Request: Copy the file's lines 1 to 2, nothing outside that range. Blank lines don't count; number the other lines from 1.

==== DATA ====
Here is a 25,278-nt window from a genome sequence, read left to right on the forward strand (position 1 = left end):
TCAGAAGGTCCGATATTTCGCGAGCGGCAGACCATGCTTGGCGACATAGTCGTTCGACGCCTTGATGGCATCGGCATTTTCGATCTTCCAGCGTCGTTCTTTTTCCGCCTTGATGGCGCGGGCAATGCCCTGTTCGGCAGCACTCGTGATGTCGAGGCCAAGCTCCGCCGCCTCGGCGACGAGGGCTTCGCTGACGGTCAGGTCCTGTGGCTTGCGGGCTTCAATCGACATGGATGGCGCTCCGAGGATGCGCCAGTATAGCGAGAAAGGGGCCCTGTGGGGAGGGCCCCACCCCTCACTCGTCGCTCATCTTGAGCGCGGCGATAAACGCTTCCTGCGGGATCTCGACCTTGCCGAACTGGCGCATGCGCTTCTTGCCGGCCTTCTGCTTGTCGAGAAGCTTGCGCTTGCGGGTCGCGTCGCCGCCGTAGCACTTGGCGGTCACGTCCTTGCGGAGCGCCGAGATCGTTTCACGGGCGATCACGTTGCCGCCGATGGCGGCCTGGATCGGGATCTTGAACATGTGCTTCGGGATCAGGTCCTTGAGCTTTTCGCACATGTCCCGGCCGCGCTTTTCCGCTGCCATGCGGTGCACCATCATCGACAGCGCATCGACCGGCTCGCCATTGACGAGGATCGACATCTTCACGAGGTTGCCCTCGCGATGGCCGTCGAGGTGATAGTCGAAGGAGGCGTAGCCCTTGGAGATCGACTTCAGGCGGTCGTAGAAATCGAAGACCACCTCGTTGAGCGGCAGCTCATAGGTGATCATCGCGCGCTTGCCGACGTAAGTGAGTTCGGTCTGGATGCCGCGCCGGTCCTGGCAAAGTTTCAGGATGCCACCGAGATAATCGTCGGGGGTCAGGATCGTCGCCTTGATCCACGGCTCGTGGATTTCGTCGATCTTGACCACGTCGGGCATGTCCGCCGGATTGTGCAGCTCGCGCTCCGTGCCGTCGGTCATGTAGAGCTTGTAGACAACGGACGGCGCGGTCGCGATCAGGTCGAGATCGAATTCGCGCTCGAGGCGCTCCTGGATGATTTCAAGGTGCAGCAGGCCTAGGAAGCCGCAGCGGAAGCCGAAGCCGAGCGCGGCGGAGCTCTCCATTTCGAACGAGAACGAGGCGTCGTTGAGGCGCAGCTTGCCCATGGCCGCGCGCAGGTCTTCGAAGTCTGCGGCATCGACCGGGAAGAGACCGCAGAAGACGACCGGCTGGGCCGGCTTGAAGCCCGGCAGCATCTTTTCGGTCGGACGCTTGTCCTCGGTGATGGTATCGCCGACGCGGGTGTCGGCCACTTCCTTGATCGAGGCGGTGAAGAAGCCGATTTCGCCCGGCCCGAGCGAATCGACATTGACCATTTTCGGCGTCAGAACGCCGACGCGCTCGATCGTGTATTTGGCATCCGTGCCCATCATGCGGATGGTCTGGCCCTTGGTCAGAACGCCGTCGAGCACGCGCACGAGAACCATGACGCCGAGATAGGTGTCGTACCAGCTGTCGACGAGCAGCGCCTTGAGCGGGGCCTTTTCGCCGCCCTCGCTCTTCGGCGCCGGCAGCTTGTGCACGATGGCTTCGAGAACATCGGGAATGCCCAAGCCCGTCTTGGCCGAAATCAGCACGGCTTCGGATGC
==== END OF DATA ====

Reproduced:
Here is a 25,278-nt window from a genome sequence, read left to right on the forward strand (position 1 = left end):
TCAGAAGGTCCGATATTTCGCGAGCGGCAGACCATGCTTGGCGACATAGTCGTTCGACGCCTTGATGGCATCGGCATTTTCGATCTTCCAGCGTCGTTCTTTTTCCGCCTTGATGGCGCGGGCAATGCCCTGTTCGGCAGCACTCGTGATGTCGAGGCCAAGCTCCGCCGCCTCGGCGACGAGGGCTTCGCTGACGGTCAGGTCCTGTGGCTTGCGGGCTTCAATCGACATGGATGGCGCTCCGAGGATGCGCCAGTATAGCGAGAAAGGGGCCCTGTGGGGAGGGCCCCACCCCTCACTCGTCGCTCATCTTGAGCGCGGCGATAAACGCTTCCTGCGGGATCTCGACCTTGCCGAACTGGCGCATGCGCTTCTTGCCGGCCTTCTGCTTGTCGAGAAGCTTGCGCTTGCGGGTCGCGTCGCCGCCGTAGCACTTGGCGGTCACGTCCTTGCGGAGCGCCGAGATCGTTTCACGGGCGATCACGTTGCCGCCGATGGCGGCCTGGATCGGGATCTTGAACATGTGCTTCGGGATCAGGTCCTTGAGCTTTTCGCACATGTCCCGGCCGCGCTTTTCCGCTGCCATGCGGTGCACCATCATCGACAGCGCATCGACCGGCTCGCCATTGACGAGGATCGACATCTTCACGAGGTTGCCCTCGCGATGGCCGTCGAGGTGATAGTCGAAGGAGGCGTAGCCCTTGGAGATCGACTTCAGGCGGTCGTAGAAATCGAAGACCACCTCGTTGAGCGGCAGCTCATAGGTGATCATCGCGCGCTTGCCGACGTAAGTGAGTTCGGTCTGGATGCCGCGCCGGTCCTGGCAAAGTTTCAGGATGCCACCGAGATAATCGTCGGGGGTCAGGATCGTCGCCTTGATCCACGGCTCGTGGATTTCGTCGATCTTGACCACGTCGGGCATGTCCGCCGGATTGTGCAGCTCGCGCTCCGTGCCGTCGGTCATGTAGAGCTTGTAGACAACGGACGGCGCGGTCGCGATCAGGTCGAGATCGAATTCGCGCTCGAGGCGCTCCTGGATGATTTCAAGGTGCAGCAGGCCTAGGAAGCCGCAGCGGAAGCCGAAGCCGAGCGCGGCGGAGCTCTCCATTTCGAACGAGAACGAGGCGTCGTTGAGGCGCAGCTTGCCCATGGCCGCGCGCAGGTCTTCGAAGTCTGCGGCATCGACCGGGAAGAGACCGCAGAAGACGACCGGCTGGGCCGGCTTGAAGCCCGGCAGCATCTTTTCGGTCGGACGCTTGTCCTCGGTGATGGTATCGCCGACGCGGGTGTCGGCCACTTCCTTGATCGAGGCGGTGAAGAAGCCGATTTCGCCCGGCCCGAGCGAATCGACATTGACCATTTTCGGCGTCAGAACGCCGACGCGCTCGATCGTGTATTTGGCATCCGTGCCCATCATGCGGATGGTCTGGCCCTTGGTCAGAACGCCGTCGAGCACGCGCACGAGAACCATGACGCCGAGATAGGTGTCGTACCAGCTGTCGACGAGCAGCGCCTTGAGCGGGGCCTTTTCGCCGCCCTCGCTCTTCGGCGCCGGCAGCTTGTGCACGATGGCTTCGAGAACATCGGGAATGCCCAAGCCCGTCTTGGCCGAAATCAGCACGGCTTCGGATGC